Sun Awareness Week

28 April 2015

The British Association of Dermatologists’ annual Sun Awareness Week provides a timely reminder for the summer ahead. Running from the 4-10 May, Sun Awareness Week 2015 is focusing on early detection of the signs of skin cancer.

Not everyone’s skin offers the same level of protection in the sun. If you are pale skinned and burn easily you are at greater risk and need to take extra steps to protect your skin from sunburn and sun damage.

Dr Richard Warren, consultant dermatologist at Spire Cheshire Hospital, is supporting Sun Awareness Week and urges people to be sun aware and to tell your doctor about any changes to your moles or skin.

Dr Warren commented: "Summer is on its way - you can tell that as the first warm feeling of the sun on your face makes you feel better and you enjoy the heat. But there is another side to getting that perfect tan.

"It's very difficult to judge the amount of sun an individual can tolerate and its all too common to end up with a red, beetroot glow. Furthermore there are often long-term consequences to sunseeking behaviour: both acute sunburn and chronic sun exposure are linked to an increased risk of developing skin cancers, which are now reaching epidemic proportions in the UK.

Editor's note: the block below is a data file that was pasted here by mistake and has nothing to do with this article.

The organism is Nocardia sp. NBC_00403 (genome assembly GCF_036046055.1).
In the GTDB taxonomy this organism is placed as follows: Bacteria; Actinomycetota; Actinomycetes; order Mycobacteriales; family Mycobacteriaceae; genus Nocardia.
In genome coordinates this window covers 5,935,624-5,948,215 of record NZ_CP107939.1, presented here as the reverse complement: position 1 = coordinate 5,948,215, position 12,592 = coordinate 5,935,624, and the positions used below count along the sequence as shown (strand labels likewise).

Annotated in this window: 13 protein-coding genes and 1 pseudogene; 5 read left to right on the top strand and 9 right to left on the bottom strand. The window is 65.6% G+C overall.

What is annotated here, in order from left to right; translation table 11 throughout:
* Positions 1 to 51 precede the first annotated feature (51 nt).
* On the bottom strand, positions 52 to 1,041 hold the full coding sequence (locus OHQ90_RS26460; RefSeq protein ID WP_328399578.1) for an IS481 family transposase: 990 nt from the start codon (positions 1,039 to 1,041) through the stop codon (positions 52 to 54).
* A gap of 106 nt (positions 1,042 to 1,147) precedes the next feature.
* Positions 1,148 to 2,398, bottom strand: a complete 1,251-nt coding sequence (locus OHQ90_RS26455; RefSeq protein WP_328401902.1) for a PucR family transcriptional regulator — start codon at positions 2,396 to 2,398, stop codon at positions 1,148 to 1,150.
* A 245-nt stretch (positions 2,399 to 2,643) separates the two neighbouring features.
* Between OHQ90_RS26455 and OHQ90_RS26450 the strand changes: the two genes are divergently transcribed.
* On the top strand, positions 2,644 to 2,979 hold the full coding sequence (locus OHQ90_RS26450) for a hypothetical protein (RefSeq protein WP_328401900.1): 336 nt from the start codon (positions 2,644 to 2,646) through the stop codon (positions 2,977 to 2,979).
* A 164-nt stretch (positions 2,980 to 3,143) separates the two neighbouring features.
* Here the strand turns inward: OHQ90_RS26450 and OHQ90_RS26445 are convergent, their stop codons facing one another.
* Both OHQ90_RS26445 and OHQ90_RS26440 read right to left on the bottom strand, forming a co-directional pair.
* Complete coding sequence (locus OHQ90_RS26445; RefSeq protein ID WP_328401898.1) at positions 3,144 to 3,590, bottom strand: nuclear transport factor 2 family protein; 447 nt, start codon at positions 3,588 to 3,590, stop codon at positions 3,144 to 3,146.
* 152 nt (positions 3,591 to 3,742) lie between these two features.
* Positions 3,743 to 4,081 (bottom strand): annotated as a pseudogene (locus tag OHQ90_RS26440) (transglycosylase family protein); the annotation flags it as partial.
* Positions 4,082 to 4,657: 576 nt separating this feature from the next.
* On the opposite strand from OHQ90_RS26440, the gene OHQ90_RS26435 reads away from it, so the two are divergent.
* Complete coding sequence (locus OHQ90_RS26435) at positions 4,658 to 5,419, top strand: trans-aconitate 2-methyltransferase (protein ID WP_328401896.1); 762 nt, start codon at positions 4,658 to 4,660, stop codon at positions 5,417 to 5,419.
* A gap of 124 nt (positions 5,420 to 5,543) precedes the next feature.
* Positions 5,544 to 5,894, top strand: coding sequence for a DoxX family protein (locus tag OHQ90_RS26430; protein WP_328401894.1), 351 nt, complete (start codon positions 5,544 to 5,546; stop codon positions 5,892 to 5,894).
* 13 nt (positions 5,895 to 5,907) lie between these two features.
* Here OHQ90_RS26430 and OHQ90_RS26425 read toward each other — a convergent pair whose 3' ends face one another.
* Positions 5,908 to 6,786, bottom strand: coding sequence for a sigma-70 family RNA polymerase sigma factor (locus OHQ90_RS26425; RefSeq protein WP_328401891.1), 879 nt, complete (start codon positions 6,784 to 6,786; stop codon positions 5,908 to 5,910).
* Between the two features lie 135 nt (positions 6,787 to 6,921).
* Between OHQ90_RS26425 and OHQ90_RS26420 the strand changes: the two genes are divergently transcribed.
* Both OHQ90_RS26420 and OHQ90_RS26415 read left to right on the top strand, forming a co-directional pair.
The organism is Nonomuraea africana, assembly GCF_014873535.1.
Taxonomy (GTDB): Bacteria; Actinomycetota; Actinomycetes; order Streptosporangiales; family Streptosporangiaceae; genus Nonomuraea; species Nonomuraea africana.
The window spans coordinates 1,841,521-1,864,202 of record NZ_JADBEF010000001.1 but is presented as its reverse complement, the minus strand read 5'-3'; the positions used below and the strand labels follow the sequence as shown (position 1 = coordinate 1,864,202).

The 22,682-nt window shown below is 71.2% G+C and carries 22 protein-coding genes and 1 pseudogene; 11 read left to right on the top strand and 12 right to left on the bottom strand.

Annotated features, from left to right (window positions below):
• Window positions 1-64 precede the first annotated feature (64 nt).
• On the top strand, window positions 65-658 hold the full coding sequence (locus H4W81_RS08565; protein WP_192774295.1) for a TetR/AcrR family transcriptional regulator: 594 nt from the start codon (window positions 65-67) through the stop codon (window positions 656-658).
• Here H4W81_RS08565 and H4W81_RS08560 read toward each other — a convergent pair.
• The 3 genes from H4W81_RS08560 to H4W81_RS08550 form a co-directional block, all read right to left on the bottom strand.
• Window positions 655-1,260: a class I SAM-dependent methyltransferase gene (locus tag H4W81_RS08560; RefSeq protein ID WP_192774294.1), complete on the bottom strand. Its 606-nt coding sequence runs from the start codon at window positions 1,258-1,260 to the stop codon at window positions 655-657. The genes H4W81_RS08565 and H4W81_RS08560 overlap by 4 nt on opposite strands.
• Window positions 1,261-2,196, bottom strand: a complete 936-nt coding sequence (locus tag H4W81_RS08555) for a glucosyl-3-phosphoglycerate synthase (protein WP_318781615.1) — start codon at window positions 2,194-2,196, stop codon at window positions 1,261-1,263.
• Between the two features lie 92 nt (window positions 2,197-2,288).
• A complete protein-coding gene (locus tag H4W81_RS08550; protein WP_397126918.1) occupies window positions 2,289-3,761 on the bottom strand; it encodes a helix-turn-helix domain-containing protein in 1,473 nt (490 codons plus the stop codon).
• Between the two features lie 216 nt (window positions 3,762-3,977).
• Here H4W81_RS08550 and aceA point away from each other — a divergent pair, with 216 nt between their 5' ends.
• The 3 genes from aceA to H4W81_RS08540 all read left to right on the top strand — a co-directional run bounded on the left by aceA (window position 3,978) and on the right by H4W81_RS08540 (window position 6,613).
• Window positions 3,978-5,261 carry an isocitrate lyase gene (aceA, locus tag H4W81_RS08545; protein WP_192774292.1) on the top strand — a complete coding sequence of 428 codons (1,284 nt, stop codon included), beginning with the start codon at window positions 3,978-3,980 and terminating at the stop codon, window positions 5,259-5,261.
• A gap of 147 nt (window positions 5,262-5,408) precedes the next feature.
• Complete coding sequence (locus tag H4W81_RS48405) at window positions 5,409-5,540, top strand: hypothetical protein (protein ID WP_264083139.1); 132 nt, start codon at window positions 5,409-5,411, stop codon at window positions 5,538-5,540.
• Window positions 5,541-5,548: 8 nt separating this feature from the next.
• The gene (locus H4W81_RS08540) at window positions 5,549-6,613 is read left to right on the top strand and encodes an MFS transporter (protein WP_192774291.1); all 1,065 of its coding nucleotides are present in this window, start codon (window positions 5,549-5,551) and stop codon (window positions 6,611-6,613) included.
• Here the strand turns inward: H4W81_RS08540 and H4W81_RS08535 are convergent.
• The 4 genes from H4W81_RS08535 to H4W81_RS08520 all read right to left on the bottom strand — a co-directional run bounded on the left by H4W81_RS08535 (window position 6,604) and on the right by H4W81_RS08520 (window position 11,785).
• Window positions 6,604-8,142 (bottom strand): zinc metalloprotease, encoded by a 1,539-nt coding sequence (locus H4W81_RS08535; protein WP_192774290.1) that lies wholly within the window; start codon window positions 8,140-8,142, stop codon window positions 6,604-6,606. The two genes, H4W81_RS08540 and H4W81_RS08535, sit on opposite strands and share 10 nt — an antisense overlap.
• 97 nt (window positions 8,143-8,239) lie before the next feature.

"Not to mention the short term gain of a sun tan is lost through the middle and later years of life as the skin starts to prematurely age and wrinkle!

"There are three main types of skin cancer, melanoma being the most dangerous and difficult to diagnose. If you have a new mark or coloured blemish (particularly if it's brown) which is changing / evolving by either changing in size / shape or is itching or bleeding then its always best to get it checked out by your GP or skin specialist."

Event Booking Form


Marketing Information

Spire would like to provide you with marketing information about products and services offered by Spire and by selected third-party partners. If you do not consent for us to process your personal data for marketing activities, we will still be able to contact you about your enquiry.

We may contact you by email, SMS or phone about your enquiry. If we try to contact you by phone (mobile and/or landline) and you are not available, we may leave you a voicemail message. We may also use your details to contact you about patient surveys we use for improving our service or monitoring outcomes, which are not a form of marketing.